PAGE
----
int/risch:   enter Risch integration
int/risch/algebraic1:
RootOfs should be algebraic numbers and functions
int/risch:   the field extensions are

2
RootOf(_Z  + 1)
[_X, exp(---------------)]
3
_X
int/risch:   Introduce the namings:

2
RootOf(_Z  + 1)
{_th[1] = exp(---------------)}
3
_X
unknown:   integrand is

1
_th[1] - ------
_th[1]
---------------
3
_X
unknown:   integrand expressed as

_th[1]        1
------ - ----------
3      3
_X     _X  _th[1]
int/risch/exppoly:   integrating

_th[1]        1
------ - ----------
3      3
_X     _X  _th[1]
int/risch/diffeq:   solving Risch d.e.  y' + f y = g  where f,g are:

2
RootOf(_Z  + 1)   1
- 3 ---------------, ---
4          3
_X         _X
int/risch/DEratpoly:   solving Risch d.e.  y' + f y = g  where f,g are:

2
RootOf(_Z  + 1)   1
- 3 ---------------, ---
4          3
_X         _X
int/risch/exppoly:   Risch d.e. has no solution
int/indef:   first-stage indefinite integration
int/indef:   first-stage indefinite integration
int/indef2:   second-stage indefinite integration
int/indef2:   applying change of variables
int/indef:   first-stage indefinite integration
int/indef:   first-stage indefinite integration
int/indef2:   second-stage indefinite integration
int/exp:   case of integrand containing exp
int/prpexp:   case ratpoly*exp(arg)
int/indef:   first-stage indefinite integration
int/indef:   first-stage indefinite integration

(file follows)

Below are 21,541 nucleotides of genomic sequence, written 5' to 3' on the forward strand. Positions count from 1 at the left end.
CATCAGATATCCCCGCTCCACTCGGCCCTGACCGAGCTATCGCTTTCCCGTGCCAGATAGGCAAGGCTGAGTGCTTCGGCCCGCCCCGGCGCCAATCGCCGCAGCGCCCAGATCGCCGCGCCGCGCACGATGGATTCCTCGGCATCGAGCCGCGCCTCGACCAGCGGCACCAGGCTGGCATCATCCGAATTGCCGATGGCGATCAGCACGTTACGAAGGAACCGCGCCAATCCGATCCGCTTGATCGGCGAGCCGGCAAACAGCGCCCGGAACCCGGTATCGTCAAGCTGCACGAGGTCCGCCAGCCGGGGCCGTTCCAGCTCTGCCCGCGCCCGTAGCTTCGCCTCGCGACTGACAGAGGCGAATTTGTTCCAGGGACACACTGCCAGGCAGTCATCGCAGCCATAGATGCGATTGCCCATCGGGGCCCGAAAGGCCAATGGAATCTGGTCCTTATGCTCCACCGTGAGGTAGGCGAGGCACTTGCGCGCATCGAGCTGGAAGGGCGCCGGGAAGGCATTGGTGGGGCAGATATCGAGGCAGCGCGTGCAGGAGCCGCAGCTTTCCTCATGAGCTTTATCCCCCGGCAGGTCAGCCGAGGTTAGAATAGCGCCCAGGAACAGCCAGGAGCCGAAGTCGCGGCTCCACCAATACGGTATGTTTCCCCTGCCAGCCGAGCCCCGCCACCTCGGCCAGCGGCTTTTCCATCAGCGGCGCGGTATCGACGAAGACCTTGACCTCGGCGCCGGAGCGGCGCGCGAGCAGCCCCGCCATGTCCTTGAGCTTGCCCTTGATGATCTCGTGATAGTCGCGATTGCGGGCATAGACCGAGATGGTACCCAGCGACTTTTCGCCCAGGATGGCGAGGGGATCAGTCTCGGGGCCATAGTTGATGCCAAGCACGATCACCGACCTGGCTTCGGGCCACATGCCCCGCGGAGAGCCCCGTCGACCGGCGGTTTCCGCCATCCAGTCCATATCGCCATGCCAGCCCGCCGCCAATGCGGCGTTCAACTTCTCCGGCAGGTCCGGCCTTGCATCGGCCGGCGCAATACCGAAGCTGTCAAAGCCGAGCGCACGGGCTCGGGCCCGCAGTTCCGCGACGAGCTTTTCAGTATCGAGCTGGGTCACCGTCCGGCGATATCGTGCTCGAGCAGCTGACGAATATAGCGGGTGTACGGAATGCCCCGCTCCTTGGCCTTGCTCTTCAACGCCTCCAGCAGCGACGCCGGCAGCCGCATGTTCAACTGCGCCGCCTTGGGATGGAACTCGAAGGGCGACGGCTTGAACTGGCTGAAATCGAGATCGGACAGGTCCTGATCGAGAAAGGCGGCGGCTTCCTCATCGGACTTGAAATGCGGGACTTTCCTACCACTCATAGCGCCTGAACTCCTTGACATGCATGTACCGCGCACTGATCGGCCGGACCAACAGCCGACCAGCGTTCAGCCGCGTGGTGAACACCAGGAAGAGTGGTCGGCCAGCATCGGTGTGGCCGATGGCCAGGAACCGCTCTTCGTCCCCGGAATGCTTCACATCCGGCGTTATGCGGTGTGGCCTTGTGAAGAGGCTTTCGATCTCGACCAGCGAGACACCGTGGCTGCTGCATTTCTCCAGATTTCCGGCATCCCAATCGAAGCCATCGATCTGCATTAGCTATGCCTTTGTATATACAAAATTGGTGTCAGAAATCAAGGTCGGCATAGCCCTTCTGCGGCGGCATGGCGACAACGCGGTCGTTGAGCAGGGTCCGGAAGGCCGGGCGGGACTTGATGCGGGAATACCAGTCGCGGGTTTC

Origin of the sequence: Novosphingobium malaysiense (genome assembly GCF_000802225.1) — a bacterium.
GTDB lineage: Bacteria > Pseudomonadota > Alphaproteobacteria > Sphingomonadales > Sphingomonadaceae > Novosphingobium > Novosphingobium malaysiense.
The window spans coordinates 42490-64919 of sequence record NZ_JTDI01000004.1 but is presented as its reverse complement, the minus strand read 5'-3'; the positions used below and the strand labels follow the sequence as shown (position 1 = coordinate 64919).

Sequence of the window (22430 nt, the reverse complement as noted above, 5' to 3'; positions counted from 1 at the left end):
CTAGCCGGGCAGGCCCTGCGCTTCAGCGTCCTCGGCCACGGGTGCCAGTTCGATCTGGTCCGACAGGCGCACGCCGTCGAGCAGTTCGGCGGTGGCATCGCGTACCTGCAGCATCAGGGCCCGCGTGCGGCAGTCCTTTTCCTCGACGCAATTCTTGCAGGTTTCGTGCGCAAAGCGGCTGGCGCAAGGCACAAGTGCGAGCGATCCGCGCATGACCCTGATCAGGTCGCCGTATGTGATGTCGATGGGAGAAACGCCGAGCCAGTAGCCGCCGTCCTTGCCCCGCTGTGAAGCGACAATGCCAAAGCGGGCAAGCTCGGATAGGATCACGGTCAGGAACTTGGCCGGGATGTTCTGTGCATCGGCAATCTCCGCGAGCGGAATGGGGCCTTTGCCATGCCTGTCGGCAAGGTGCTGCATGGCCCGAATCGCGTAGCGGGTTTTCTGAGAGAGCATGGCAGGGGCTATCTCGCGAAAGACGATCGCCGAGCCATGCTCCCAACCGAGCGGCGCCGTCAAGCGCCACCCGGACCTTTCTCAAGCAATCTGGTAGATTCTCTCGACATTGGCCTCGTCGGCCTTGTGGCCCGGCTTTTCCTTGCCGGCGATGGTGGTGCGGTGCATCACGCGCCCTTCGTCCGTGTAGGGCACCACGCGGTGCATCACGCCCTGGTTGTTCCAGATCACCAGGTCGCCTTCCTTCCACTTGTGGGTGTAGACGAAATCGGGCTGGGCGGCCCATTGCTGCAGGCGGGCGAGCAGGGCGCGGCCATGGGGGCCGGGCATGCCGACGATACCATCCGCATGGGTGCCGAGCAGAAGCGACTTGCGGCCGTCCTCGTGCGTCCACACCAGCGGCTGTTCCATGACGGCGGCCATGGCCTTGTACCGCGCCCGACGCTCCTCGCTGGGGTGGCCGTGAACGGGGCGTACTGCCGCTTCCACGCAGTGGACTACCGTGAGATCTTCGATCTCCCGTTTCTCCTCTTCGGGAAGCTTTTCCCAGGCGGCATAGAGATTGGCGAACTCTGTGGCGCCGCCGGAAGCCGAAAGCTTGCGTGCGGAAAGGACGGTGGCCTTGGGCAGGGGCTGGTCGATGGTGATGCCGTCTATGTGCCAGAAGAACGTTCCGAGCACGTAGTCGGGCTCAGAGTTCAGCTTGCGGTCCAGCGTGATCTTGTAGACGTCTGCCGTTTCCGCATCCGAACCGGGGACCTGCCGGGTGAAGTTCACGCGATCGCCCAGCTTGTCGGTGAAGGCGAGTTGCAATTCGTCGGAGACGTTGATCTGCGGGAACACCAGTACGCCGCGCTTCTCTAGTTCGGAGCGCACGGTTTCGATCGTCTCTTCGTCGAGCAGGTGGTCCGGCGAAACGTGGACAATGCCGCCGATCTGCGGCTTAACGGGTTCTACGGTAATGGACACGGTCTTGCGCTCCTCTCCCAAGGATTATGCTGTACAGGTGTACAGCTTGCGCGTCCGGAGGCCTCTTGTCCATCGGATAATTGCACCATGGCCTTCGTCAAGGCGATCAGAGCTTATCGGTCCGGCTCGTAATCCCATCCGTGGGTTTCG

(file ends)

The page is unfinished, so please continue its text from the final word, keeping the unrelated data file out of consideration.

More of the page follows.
int/indef2:   second-stage indefinite integration
int/indef2:   applying change of variables
int/indef:   first-stage indefinite integration
int/indef:   first-stage indefinite integration
int/indef2:   second-stage indefinite integration
int/exp:   case of integrand containing exp
int/prpexp:   case ratpoly*exp(arg)
int/risch:   exit Risch integration
int/def:   definite integration
int/contour:   contour integration
evalf/int/series:   integration failed, result was:   int(1/x^3*sin(1/x
^3),x = 0 .. 1.)
evalf/int/control:   integrating on   0   ..   1   the integrand

1
sin(----)
3
x
---------
3
x
evalf/int/control:   procedure for evaluation is
proc (x) evalf(1/x^3*sin(1/x^3)) end
evalf/int/control:   applying double-exponential method
evalf/int/control:   integrating on   0   ..   1
evalf/int/control:   integrating on   0   ..   .5000000000000000
evalf/int/control:   integrating on   0   ..   .2500000000000000
evalf/int/control:   integrating on   0   ..   .1250000000000000
evalf/int/control:   integrating on   0   ..   .6250000000000000e-1
evalf/int/control:   integrating on   0   ..   .3125000000000000e-1
evalf/int/control:   integrating on   0   ..   .1562500000000000e-1
evalf/int/control:   integrating on   0   ..   .7812500000000000e-2
evalf/int/control:   integrating on   0   ..   .3906250000000000e-2
evalf/int/control:   integrating on   0   ..   .1953125000000000e-2
evalf/int/control:   integrating on   0   ..   .9765625000000000e-3
evalf/int/control:   integrating on   0   ..   .4882812500000000e-3
evalf/int/control:   integrating on   0   ..   .2441406250000000e-3
evalf/int/control:   integrating on   0   ..   .1220703125000000e-3